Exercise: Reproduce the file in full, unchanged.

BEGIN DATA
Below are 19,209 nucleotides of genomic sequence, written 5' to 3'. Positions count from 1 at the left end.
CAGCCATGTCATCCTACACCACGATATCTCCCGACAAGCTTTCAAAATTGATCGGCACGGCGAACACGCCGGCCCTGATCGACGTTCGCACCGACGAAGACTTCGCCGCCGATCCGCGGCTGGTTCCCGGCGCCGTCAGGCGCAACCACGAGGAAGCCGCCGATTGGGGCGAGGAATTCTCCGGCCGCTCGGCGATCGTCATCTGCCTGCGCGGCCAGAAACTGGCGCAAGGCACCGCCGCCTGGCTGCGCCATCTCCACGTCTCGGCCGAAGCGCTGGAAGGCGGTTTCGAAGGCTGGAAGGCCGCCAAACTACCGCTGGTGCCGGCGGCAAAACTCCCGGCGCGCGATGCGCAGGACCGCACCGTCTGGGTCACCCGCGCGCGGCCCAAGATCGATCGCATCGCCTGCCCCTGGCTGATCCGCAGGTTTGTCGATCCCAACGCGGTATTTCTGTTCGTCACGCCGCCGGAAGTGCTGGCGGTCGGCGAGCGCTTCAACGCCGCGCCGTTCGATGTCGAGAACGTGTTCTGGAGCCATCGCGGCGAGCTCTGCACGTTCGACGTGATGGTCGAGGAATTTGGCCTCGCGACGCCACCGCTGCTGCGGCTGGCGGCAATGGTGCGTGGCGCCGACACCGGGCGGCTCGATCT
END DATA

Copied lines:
Below are 19,209 nucleotides of genomic sequence, written 5' to 3'. Positions count from 1 at the left end.
CAGCCATGTCATCCTACACCACGATATCTCCCGACAAGCTTTCAAAATTGATCGGCACGGCGAACACGCCGGCCCTGATCGACGTTCGCACCGACGAAGACTTCGCCGCCGATCCGCGGCTGGTTCCCGGCGCCGTCAGGCGCAACCACGAGGAAGCCGCCGATTGGGGCGAGGAATTCTCCGGCCGCTCGGCGATCGTCATCTGCCTGCGCGGCCAGAAACTGGCGCAAGGCACCGCCGCCTGGCTGCGCCATCTCCACGTCTCGGCCGAAGCGCTGGAAGGCGGTTTCGAAGGCTGGAAGGCCGCCAAACTACCGCTGGTGCCGGCGGCAAAACTCCCGGCGCGCGATGCGCAGGACCGCACCGTCTGGGTCACCCGCGCGCGGCCCAAGATCGATCGCATCGCCTGCCCCTGGCTGATCCGCAGGTTTGTCGATCCCAACGCGGTATTTCTGTTCGTCACGCCGCCGGAAGTGCTGGCGGTCGGCGAGCGCTTCAACGCCGCGCCGTTCGATGTCGAGAACGTGTTCTGGAGCCATCGCGGCGAGCTCTGCACGTTCGACGTGATGGTCGAGGAATTTGGCCTCGCGACGCCACCGCTGCTGCGGCTGGCGGCAATGGTGCGTGGCGCCGACACCGGGCGGCTCGATCT